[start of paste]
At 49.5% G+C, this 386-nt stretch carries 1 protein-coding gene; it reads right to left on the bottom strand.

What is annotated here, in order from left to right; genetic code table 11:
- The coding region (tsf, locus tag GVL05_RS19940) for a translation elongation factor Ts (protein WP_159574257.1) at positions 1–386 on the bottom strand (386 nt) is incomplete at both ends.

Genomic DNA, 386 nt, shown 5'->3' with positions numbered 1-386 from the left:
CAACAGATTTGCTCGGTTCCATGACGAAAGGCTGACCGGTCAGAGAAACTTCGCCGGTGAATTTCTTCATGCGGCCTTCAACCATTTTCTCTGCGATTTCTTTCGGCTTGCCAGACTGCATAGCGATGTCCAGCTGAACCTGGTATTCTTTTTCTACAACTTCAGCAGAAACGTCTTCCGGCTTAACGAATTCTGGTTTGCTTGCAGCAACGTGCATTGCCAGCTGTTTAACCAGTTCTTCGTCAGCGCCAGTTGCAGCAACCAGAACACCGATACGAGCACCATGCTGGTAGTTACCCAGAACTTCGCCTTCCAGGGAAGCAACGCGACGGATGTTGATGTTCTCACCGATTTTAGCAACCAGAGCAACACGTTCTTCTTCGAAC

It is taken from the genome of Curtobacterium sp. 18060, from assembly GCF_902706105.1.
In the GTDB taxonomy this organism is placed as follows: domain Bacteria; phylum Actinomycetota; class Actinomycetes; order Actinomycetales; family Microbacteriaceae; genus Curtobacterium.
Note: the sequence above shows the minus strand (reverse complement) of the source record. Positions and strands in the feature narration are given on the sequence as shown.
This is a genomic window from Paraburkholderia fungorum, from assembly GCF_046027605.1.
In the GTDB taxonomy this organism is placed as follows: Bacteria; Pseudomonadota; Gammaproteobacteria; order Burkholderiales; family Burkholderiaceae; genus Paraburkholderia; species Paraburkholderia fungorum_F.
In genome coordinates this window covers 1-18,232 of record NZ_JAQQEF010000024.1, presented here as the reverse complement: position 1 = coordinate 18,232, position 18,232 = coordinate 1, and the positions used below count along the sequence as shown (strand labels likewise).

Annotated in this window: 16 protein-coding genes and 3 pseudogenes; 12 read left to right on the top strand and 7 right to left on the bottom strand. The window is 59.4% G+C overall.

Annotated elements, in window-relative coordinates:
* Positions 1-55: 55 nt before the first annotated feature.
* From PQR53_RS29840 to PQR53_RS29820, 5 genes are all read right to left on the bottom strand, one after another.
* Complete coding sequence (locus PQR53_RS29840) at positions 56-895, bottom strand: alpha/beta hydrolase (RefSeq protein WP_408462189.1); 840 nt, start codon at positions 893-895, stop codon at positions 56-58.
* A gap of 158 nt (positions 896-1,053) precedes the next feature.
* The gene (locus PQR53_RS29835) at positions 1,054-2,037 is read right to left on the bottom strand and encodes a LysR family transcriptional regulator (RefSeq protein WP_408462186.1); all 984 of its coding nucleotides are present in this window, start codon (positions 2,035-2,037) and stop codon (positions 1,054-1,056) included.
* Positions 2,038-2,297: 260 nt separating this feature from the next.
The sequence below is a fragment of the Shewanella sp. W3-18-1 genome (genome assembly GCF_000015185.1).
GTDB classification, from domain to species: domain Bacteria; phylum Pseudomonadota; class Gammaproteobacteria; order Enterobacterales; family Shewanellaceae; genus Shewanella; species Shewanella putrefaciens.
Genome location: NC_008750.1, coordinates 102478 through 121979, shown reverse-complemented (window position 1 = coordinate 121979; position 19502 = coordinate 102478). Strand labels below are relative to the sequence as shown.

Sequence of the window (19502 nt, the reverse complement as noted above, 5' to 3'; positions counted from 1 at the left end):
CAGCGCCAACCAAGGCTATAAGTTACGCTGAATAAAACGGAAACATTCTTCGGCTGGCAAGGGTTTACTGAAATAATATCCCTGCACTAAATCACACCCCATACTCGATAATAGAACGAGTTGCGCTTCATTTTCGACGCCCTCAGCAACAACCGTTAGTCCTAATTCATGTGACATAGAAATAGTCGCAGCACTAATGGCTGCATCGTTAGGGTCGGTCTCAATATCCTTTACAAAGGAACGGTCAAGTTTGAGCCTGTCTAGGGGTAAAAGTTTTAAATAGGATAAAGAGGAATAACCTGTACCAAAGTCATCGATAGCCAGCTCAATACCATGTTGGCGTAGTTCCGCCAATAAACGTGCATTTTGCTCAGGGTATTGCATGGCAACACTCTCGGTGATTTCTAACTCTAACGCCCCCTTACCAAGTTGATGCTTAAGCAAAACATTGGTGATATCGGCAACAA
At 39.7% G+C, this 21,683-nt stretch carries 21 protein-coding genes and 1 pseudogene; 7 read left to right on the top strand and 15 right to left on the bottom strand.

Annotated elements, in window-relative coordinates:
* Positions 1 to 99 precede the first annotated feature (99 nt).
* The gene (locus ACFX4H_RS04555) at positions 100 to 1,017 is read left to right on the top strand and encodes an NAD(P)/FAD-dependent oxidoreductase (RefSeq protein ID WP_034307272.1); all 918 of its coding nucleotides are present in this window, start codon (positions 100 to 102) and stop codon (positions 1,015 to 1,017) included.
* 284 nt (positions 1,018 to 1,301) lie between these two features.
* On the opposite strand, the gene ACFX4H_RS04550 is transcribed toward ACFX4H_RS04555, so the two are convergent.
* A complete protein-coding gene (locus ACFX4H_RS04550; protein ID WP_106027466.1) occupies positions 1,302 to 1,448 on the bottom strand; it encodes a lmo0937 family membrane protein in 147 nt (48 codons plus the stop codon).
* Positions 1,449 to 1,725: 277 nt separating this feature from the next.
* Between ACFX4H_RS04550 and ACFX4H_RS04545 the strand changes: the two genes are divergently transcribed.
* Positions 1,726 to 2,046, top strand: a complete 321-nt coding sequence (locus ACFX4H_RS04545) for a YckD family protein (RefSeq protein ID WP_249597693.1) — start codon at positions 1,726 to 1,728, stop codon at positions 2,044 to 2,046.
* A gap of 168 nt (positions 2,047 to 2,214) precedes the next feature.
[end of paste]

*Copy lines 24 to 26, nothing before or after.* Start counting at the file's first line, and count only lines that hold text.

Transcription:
CAGCGCCAACCAAGGCTATAAGTTACGCTGAATAAAACGGAAACATTCTTCGGCTGGCAAGGGTTTACTGAAATAATATCCCTGCACTAAATCACACCCCATACTCGATAATAGAACGAGTTGCGCTTCATTTTCGACGCCCTCAGCAACAACCGTTAGTCCTAATTCATGTGACATAGAAATAGTCGCAGCACTAATGGCTGCATCGTTAGGGTCGGTCTCAATATCCTTTACAAAGGAACGGTCAAGTTTGAGCCTGTCTAGGGGTAAAAGTTTTAAATAGGATAAAGAGGAATAACCTGTACCAAAGTCATCGATAGCCAGCTCAATACCATGTTGGCGTAGTTCCGCCAATAAACGTGCATTTTGCTCAGGGTATTGCATGGCAACACTCTCGGTGATTTCTAACTCTAACGCCCCCTTACCAAGTTGATGCTTAAGCAAAACATTGGTGATATCGGCAACAA
At 39.7% G+C, this 21,683-nt stretch carries 21 protein-coding genes and 1 pseudogene; 7 read left to right on the top strand and 15 right to left on the bottom strand.

Annotated elements, in window-relative coordinates: